How to use framework from 10.6 SDK conditionally?

Discussion in 'Mac Programming' started by frankpuccino, Jul 24, 2010.

  1. frankpuccino macrumors newbie

    Jul 24, 2010
    I'm deploying a Mac OS X desktop application for
    Intel machines running 10.5 or 10.6.

    Apple introduced a new framework in 10.6 and
    when I target my app to 10.6, everything works

    The framework is not present in 10.5 and I'd
    like to have a reduced functionality version for

    Can somebody suggest how I can produce a
    single binary that will run under both 10.5 and
    10.6 and allow me to use the new framework
    if the user is running 10.6?

    I sort of need the Mac OS X equivalent of
    "LoadLibraryA" in Windows.

    Thank you.
  2. Catfish_Man macrumors 68030


    Sep 13, 2001
    Portland, OR
    I don't have the documentation handy, but "weak linking" is the term to search for.
  3. Thomas Harte macrumors 6502

    Nov 30, 2005
    Catfish_Man gives the correct answer. If you weak link against a framework then:

    • if the framework exists, its symbols will be loaded and available as per the standard runtime linking rules;
    • if it doesn't, its symbols won't be loaded but your program will still run.

    To weak link, select your target from the relevant folder in Xcode then look at the list of 'Linked Libraries' over in the detail disclosure (or perform 'Get Info' on the target if you use the condensed Xcode layout as I do) and change the value in the 'Type' column from 'Required' to 'Weak'.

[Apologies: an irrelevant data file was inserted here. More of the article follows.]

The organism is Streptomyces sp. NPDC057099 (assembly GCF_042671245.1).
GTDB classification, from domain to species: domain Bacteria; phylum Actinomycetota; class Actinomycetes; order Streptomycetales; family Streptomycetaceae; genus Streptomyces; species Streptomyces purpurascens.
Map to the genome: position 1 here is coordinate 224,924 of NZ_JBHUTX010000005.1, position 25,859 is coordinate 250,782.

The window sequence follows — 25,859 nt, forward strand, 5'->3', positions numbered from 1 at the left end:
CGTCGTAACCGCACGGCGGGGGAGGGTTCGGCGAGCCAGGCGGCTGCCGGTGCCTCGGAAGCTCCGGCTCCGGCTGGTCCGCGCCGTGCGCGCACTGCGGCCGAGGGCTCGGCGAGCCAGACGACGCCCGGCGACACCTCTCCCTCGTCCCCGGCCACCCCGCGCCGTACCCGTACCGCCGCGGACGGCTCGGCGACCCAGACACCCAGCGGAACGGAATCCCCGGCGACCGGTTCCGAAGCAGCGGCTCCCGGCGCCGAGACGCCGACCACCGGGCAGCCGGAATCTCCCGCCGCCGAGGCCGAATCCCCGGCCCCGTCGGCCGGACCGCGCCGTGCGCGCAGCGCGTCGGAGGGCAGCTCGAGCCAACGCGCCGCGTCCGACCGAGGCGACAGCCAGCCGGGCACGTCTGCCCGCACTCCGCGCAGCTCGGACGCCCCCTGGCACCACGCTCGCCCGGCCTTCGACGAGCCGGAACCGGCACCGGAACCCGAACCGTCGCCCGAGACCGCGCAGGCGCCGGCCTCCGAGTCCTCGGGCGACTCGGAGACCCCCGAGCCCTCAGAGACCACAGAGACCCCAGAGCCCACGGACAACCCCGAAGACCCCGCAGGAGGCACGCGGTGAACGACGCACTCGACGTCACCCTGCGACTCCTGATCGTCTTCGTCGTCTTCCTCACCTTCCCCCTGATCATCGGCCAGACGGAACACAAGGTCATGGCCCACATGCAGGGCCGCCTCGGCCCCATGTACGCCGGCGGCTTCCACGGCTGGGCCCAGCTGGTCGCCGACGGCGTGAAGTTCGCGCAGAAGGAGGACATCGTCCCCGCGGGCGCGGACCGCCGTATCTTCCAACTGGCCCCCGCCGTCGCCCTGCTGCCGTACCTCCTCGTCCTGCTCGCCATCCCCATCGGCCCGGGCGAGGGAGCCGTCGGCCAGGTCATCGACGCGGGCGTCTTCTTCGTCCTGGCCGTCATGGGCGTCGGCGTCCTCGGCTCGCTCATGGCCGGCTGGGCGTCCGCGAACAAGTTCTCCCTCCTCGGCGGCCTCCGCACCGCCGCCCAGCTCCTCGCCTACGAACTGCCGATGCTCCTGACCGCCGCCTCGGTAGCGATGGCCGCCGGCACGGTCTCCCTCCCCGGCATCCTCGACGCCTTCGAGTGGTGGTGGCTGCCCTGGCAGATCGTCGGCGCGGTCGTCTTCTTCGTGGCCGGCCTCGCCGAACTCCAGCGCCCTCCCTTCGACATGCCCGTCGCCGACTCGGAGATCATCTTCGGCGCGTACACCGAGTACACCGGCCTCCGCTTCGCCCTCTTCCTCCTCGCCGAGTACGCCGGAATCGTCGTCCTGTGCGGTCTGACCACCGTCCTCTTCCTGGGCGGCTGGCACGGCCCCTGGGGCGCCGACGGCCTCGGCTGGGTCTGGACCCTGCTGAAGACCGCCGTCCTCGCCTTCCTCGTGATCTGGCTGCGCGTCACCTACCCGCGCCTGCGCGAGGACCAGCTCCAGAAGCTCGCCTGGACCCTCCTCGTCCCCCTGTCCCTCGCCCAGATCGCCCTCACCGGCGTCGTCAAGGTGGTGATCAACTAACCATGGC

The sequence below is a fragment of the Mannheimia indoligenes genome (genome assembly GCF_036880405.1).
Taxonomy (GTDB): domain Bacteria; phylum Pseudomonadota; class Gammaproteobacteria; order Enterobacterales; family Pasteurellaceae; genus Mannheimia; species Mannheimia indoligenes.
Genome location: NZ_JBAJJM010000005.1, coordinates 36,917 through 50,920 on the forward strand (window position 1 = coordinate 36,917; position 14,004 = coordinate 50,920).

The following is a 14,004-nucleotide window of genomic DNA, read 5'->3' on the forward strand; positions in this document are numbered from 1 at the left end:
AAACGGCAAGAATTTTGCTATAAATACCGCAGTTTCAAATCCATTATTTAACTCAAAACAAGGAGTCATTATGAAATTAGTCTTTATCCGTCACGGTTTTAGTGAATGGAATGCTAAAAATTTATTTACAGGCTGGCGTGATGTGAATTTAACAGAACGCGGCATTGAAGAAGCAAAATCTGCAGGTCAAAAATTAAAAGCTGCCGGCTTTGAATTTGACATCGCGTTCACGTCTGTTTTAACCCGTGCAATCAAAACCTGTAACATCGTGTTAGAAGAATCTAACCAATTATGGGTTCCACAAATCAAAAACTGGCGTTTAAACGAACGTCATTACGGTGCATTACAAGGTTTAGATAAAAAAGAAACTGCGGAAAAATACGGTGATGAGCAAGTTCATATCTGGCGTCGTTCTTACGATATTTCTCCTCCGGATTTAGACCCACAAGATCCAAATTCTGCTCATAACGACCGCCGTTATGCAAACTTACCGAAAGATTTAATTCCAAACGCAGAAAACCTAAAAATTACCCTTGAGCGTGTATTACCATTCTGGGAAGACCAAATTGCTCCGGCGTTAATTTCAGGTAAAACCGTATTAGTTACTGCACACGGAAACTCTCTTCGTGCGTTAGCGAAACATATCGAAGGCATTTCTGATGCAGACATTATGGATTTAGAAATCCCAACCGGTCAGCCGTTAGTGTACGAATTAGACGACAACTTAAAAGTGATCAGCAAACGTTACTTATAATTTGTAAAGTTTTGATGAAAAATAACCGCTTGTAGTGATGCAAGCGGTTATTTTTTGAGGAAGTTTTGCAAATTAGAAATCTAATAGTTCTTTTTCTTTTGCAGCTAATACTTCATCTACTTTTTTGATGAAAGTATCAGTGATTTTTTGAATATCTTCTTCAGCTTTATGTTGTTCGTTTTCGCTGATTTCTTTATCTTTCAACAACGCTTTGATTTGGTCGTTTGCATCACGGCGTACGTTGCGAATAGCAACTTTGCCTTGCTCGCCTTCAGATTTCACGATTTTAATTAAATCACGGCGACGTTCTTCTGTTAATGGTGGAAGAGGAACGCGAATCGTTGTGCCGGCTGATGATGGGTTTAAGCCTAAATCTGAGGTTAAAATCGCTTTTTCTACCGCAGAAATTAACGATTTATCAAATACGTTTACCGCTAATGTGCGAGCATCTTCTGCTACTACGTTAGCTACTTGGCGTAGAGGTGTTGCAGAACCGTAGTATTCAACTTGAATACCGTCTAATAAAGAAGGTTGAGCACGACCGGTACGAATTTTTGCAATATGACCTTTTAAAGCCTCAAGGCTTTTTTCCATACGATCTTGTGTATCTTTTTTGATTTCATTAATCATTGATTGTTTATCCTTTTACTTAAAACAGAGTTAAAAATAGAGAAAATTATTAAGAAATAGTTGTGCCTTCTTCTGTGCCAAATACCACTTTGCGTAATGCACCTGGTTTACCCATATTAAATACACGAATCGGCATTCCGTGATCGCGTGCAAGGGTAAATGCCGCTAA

The only slight gotcha is that if you have code later on that does something like this:

    ClassName *newInstance = [[ClassName alloc] init];
    (ie, standard allocation pattern — ask the metaclass to alloc you an instance, ask the instance to init itself)

    And ClassName doesn't exist in the runtime (eg, because it is defined in a weakly linked library but the library doesn't exist so wasn't loaded) then your program will raise an exception and exit. The trivial workaround is:

    ClassName *newInstance = [[NSClassFromString(@"ClassName") alloc] init];
    NSClassFromString gets a class from the runtime if it exists or returns nil if it doesn't. So if the class doesn't exist, you'll call alloc on a nil class, resulting in nil (as per any selector sent to a nil class) then init on another nil class, resulting in newInstance being nil.

    If the class does exist, then you'll get an instance of it, assuming init succeeds.

    And obviously you can just use NSClassFromString(...) != nil to test whether classes exist and run down different routes of normal [[ClassName alloc] inits] if you prefer.
  4. gnasher729 macrumors P6


    Nov 25, 2005
    Set deployment target = 10.5 and SDK = 10.6.

    Whenever you want to use a C function that you think might not be available, just check whether its address is a null pointer. Whenever you want to call a method that you think might not be available, well there is an NSObject method that you can call to check whether any selector is supported by an object. Can't think of the name right now, check the NSObject docs.
  5. frankpuccino thread starter macrumors newbie

    Jul 24, 2010
    I want to thank everybody who replied in this thread!

    gnasher729, I'm using Xcode 3.2.2. I'm probably a couple of versions behind.

    Do you mean that I have 10.5 as the "Base SDK" and set 10.6 to be the "Active SDK"?

    Thank you.

  6. gnasher729 macrumors P6


    Nov 25, 2005
    Click on your Target, Info, -> Look for "MacOS X Deployment Target". Deployment target = lowest version of the OS that is allowed to run your code. If you want to run on 10.5 and 10.6 but not 10.4 then set the deployment target to 10.5.

    Base SDK should be 10.6 so all the interfaces are available to your code; you can't call anything that is new in 10.6 unless you use the 10.6 SDK.

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